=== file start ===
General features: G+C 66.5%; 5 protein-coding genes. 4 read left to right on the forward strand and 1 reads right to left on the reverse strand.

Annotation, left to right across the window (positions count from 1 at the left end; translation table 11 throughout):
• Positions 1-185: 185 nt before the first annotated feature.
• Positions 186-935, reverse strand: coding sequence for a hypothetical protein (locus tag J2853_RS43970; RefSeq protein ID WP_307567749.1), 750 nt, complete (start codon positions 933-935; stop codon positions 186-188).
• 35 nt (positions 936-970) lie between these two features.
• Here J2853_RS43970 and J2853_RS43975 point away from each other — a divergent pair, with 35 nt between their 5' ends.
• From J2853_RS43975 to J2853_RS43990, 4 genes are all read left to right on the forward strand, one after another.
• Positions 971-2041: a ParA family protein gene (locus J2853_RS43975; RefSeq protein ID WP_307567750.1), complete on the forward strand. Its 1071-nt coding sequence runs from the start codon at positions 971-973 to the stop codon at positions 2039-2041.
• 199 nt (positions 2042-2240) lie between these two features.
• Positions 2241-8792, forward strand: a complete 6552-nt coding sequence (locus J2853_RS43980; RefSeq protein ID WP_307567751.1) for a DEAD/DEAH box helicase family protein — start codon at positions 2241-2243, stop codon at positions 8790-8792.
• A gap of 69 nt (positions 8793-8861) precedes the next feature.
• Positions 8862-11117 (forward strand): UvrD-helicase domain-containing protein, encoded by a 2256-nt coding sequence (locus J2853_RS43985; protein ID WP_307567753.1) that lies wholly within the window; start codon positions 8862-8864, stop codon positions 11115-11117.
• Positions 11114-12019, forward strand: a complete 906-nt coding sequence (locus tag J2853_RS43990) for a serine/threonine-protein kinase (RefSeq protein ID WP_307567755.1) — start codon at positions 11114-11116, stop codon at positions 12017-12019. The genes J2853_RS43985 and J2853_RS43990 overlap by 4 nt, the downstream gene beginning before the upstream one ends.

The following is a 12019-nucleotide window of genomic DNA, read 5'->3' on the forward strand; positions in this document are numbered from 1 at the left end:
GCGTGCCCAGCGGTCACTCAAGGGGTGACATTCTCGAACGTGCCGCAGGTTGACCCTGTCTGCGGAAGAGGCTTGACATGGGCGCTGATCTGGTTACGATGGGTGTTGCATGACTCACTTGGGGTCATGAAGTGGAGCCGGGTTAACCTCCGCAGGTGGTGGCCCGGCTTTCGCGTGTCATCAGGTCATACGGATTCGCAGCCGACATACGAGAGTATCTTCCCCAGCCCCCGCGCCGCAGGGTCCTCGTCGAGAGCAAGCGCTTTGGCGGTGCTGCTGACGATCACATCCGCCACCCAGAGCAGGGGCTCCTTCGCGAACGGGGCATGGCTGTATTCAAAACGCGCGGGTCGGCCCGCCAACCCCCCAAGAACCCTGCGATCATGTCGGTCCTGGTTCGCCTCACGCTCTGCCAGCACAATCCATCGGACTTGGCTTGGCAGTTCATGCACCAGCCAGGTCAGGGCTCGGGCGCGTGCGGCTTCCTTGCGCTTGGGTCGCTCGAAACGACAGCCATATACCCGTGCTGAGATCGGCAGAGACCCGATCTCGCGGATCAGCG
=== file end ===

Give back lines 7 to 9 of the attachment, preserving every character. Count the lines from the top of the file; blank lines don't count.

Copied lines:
• From J2853_RS43975 to J2853_RS43990, 4 genes are all read left to right on the forward strand, one after another.
• Positions 971-2041: a ParA family protein gene (locus J2853_RS43975; RefSeq protein ID WP_307567750.1), complete on the forward strand. Its 1071-nt coding sequence runs from the start codon at positions 971-973 to the stop codon at positions 2039-2041.
• 199 nt (positions 2042-2240) lie between these two features.